That's pretty ignorant.
Those very people are tripping over themselves, beating a path to Beijing for a reason.

Hint: it ain't for the fresh, pristine air.

http://www.espn.com/nhl/story/_/id/1...on-games-china


Last edited by mtngoat: 02-12-2017 at 09:25 PM.
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02-10-2017, 03:06 AM
  #557
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Originally Posted by hansomreiste View Post
Well I'm not sure how successful KHL can be when they need the investment from Chinese businessmen to run a hockey league going. I get your arguments but to me it seems like they are just trying to force a market in a country which has no idea what hockey is. Just political ties and rich Chinese men. I'm sure nowhere in the world has a sport flourished this way - please don't tell me about how Americans started loving hockey and got even better than Canadians. It's ****in' United States, they have the best of everything. China? Nobody is interested in team sports. And putting two "financially-stable" teams in KHL will not change it.

I admire their will to change and make KHL a better league but just maybe they need to give up and go back to RSL. At a time like that when Russia is slapped with sanctions and frowned upon, maybe keeping it local is a better idea.
I don't understand this defeatism at all.
The KHL or the hockey community don't have a century until the Chinese develop an interest in such a niche game as hockey themselves. Sometimes the hand of fate must be forced. The K is aiming at something that was never done before, you don't achieve the unlikely without making bold moves, you also don't hide your tail between your legs at the earliest obstacles.
Besides, I wholeheartedly disagree that the Chinese aren't into team sports, look at the Chinese Footbal Super League attendance explosion from just 10k 10 years ago to impressive 24k in 2016, with the most loved team peaking at 45k. If these guys aren't into team sports, only Americans and Germans are, and we should just abandon all Russian leagues too. KHL will start another team in China, and the Chinese will love it, dammit!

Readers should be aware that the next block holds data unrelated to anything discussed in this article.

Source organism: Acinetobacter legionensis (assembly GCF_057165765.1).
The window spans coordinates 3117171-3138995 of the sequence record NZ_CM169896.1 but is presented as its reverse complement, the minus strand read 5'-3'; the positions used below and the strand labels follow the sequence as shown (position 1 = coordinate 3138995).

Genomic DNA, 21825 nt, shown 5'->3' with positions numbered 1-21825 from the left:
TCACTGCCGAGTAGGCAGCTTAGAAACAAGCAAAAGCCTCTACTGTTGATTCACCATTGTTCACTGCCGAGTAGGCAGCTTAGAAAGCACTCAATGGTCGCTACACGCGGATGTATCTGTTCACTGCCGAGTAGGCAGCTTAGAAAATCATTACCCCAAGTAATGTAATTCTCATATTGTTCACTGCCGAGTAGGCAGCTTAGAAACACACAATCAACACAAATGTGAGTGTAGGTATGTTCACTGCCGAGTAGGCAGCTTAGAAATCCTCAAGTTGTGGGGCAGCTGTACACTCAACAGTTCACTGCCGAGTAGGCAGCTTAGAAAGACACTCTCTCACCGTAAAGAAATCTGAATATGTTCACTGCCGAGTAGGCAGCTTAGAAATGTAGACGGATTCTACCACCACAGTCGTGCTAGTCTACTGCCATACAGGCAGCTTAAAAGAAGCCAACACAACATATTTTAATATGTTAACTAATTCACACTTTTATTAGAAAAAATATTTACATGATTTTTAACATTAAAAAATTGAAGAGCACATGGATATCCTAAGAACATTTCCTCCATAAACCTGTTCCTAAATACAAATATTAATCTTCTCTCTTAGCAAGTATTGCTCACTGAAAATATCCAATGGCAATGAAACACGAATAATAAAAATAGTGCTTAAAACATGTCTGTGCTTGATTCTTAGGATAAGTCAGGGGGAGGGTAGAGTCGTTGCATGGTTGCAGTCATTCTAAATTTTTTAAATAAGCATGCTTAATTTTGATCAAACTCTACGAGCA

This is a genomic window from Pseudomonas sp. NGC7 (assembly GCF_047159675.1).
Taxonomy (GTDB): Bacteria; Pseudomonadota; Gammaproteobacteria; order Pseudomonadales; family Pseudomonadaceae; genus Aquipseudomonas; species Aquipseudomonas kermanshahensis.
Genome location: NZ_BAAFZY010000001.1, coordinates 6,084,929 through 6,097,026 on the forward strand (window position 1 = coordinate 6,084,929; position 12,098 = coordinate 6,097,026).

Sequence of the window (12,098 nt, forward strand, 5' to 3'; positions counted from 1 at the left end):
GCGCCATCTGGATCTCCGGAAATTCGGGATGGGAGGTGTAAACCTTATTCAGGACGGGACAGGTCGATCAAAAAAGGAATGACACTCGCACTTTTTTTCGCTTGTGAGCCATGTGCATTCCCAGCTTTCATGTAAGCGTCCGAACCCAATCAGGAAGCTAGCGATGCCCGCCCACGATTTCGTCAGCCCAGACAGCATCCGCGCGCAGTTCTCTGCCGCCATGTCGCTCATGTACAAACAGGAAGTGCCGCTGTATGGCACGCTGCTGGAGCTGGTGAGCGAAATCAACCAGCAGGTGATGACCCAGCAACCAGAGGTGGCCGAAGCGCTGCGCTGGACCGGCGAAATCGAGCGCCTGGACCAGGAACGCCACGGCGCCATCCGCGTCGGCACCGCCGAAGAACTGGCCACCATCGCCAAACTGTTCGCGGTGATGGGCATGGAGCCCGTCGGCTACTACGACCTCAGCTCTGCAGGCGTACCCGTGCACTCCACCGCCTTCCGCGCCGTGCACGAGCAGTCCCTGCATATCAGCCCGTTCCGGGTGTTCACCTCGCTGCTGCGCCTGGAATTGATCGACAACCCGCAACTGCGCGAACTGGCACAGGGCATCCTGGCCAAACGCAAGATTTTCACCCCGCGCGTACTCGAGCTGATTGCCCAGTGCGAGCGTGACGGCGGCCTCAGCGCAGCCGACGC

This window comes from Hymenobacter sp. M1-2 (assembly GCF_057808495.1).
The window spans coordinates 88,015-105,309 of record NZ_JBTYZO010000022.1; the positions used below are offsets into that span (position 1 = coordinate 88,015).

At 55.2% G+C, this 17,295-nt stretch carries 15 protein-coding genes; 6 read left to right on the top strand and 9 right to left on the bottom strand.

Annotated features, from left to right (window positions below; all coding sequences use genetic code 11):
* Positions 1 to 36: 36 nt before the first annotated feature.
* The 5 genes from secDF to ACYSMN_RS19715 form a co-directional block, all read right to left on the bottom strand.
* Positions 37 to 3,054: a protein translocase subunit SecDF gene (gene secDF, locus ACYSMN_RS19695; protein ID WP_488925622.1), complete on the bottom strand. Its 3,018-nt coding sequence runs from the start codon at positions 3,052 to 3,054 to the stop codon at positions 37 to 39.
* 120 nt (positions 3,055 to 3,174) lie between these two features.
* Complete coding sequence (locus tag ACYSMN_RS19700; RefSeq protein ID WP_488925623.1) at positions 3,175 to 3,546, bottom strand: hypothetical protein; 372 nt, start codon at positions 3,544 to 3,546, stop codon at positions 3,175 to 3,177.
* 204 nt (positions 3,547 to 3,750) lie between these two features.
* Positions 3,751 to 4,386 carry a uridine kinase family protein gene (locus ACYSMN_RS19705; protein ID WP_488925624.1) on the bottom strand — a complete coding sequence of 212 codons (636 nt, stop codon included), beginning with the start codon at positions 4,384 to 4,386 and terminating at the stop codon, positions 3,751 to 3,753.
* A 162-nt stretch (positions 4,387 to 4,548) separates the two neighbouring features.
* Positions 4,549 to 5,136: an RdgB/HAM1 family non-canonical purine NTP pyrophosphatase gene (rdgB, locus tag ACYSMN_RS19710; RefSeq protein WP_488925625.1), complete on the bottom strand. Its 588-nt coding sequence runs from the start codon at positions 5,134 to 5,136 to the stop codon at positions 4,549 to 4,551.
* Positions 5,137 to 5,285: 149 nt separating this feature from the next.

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02-10-2017, 07:39 AM
  #558
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Poles, French, English. What are they doing in the elite?

In the Champions League our coaches have had the chance to measure their brain with the most advanced European specialists. It plays well-known Russian fans legionaries who have made a name for himself in the KHL . In the end, this is the notorious international experience, which we used to get in the game polutovarischeskih Euro Tour. If you manage to deal with the calendar - you can enter tomorrow in the Champions League. At least in order to put in place "Frölunda HC" for two years in the absence of a holding Russian title of the strongest club teams in Europe. But that confused in this project, so it's overkill hockey teams from small countries. So, in the last draw was attended by teams from Poland, Great Britain, Belarus, Denmark, Norway, and just two of the French club, which for two scored only two points. Why strong European hockey tournament Polish "Cracovia", which is less than five goals in a game does not miss, absolutely incomprehensible. By joining the Champions League, our clubs have to be prepared that they will have to meet not only the Swedes and Finns, but also with the teams at the best level of our League. However, next season is expected to reduce the participants from 48 to 32 teams.
https://www.championat.com/hockey/ar...hempionov.html

Maybe Cracovia have like Barys Astana 90% squad Kazachstan in team, games will be better.

2 years ago, in WC IA Kazachstan wins Poland only 3:2


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02-10-2017, 02:03 PM
  #559
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Originally Posted by Acallabeth View Post
I don't understand this defeatism at all.
The KHL or the hockey community don't have a century until the Chinese develop an interest in such a niche game as hockey themselves. Sometimes the hand of fate must be forced. The K is aiming at something that was never done before, you don't achieve the unlikely without making bold moves, you also don't hide your tail between your legs at the earliest obstacles.
Besides, I wholeheartedly disagree that the Chinese aren't into team sports, look at the Chinese Footbal Super League attendance explosion from just 10k 10 years ago to impressive 24k in 2016, with the most loved team peaking at 45k. If these guys aren't into team sports, only Americans and Germans are, and we should just abandon all Russian leagues too. KHL will start another team in China, and the Chinese will love it, dammit!